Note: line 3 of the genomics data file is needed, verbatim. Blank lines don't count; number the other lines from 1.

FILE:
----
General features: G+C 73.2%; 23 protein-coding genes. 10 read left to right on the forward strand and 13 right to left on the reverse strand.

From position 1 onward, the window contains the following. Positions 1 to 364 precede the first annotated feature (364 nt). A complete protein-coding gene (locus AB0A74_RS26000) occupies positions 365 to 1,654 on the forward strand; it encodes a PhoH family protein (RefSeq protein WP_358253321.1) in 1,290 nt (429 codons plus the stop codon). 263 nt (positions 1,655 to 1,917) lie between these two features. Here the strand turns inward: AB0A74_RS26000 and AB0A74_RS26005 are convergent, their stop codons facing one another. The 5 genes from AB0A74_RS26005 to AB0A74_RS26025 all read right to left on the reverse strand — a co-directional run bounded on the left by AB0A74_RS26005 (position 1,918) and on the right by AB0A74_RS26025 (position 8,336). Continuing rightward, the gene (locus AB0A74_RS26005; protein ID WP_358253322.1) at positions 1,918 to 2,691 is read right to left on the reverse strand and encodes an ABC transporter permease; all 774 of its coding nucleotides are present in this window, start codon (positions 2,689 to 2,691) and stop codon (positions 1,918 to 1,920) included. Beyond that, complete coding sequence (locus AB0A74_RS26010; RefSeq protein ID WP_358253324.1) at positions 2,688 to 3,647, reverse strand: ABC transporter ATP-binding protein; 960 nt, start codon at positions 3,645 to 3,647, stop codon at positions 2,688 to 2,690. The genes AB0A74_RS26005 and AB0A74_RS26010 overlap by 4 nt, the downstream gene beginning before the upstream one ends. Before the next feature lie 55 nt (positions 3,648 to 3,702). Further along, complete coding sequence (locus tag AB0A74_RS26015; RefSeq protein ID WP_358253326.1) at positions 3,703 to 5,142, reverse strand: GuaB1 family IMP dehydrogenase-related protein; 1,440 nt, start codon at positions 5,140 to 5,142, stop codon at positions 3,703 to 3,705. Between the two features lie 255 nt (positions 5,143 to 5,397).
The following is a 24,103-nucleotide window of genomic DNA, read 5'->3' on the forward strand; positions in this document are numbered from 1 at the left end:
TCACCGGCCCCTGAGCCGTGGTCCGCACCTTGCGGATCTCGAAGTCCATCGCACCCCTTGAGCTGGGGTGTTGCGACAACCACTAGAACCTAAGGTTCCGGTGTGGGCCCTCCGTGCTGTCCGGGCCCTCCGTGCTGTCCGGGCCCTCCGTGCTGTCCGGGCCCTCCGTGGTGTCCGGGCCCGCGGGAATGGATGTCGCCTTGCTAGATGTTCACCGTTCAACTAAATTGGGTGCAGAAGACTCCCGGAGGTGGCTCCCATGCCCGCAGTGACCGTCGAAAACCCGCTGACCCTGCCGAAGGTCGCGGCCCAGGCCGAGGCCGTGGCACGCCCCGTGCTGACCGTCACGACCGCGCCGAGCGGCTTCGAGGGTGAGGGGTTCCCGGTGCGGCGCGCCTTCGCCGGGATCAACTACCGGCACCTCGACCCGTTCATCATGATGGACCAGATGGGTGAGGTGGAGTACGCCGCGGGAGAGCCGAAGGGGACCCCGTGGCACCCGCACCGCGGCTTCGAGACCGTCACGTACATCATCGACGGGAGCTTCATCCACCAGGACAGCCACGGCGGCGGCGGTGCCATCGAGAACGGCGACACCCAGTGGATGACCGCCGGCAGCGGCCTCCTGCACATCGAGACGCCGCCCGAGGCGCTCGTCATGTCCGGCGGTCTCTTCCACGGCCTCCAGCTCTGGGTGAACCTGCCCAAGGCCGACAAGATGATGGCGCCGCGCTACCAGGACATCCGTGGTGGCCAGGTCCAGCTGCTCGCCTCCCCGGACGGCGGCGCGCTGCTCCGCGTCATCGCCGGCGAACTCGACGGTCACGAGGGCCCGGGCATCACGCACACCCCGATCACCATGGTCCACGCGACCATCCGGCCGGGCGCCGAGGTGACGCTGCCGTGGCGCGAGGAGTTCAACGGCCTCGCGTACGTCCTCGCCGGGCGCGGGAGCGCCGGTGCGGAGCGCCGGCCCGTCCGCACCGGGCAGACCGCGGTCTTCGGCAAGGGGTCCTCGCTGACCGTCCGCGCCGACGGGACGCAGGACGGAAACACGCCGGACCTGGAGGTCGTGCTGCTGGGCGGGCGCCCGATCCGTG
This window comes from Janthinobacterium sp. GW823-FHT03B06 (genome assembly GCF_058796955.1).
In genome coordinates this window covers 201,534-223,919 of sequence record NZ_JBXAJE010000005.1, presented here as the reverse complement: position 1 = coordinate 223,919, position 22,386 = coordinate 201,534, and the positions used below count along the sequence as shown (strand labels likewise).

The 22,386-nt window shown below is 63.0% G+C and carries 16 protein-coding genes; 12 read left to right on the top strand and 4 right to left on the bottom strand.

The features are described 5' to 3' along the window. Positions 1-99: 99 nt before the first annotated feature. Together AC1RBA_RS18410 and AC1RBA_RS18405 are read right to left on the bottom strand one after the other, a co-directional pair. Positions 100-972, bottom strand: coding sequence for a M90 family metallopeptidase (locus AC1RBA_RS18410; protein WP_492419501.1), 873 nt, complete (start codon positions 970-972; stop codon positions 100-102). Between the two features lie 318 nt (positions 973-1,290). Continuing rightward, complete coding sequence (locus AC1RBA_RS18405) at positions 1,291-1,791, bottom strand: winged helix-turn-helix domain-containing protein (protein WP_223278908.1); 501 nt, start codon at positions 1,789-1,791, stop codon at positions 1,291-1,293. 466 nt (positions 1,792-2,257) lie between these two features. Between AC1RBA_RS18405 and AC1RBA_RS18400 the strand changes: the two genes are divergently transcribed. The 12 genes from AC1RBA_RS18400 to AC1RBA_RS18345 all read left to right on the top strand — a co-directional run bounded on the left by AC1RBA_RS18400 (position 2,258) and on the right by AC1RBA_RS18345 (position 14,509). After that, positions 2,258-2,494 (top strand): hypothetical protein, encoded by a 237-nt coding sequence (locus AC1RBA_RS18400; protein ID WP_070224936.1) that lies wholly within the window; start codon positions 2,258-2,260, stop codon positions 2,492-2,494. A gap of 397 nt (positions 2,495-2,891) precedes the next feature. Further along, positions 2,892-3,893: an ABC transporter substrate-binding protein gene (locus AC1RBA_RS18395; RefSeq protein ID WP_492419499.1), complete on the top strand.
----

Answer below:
The following is a 24,103-nucleotide window of genomic DNA, read 5'->3' on the forward strand; positions in this document are numbered from 1 at the left end: